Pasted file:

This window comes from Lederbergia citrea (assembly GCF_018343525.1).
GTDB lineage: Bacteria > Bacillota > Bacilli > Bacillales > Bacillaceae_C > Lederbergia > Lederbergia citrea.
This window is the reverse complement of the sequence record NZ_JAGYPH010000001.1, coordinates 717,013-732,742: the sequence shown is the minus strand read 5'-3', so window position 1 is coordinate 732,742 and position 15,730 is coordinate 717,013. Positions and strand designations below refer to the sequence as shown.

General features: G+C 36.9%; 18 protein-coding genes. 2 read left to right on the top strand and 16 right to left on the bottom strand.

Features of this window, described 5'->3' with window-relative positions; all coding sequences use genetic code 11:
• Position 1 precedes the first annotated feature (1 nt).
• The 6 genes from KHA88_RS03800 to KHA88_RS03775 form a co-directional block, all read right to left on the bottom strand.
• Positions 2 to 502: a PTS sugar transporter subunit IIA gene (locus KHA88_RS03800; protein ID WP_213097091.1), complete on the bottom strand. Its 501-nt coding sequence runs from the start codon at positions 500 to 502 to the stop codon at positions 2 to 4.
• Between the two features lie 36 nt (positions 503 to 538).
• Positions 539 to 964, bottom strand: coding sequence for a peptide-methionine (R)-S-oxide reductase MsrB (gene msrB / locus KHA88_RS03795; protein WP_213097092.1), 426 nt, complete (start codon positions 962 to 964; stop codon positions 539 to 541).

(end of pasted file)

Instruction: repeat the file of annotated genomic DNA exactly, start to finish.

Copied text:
This window comes from Lederbergia citrea (assembly GCF_018343525.1).
GTDB lineage: Bacteria > Bacillota > Bacilli > Bacillales > Bacillaceae_C > Lederbergia > Lederbergia citrea.
This window is the reverse complement of the sequence record NZ_JAGYPH010000001.1, coordinates 717,013-732,742: the sequence shown is the minus strand read 5'-3', so window position 1 is coordinate 732,742 and position 15,730 is coordinate 717,013. Positions and strand designations below refer to the sequence as shown.

General features: G+C 36.9%; 18 protein-coding genes. 2 read left to right on the top strand and 16 right to left on the bottom strand.

Features of this window, described 5'->3' with window-relative positions; all coding sequences use genetic code 11:
• Position 1 precedes the first annotated feature (1 nt).
• The 6 genes from KHA88_RS03800 to KHA88_RS03775 form a co-directional block, all read right to left on the bottom strand.
• Positions 2 to 502: a PTS sugar transporter subunit IIA gene (locus KHA88_RS03800; protein ID WP_213097091.1), complete on the bottom strand. Its 501-nt coding sequence runs from the start codon at positions 500 to 502 to the stop codon at positions 2 to 4.
• Between the two features lie 36 nt (positions 503 to 538).
• Positions 539 to 964, bottom strand: coding sequence for a peptide-methionine (R)-S-oxide reductase MsrB (gene msrB / locus KHA88_RS03795; protein WP_213097092.1), 426 nt, complete (start codon positions 962 to 964; stop codon positions 539 to 541).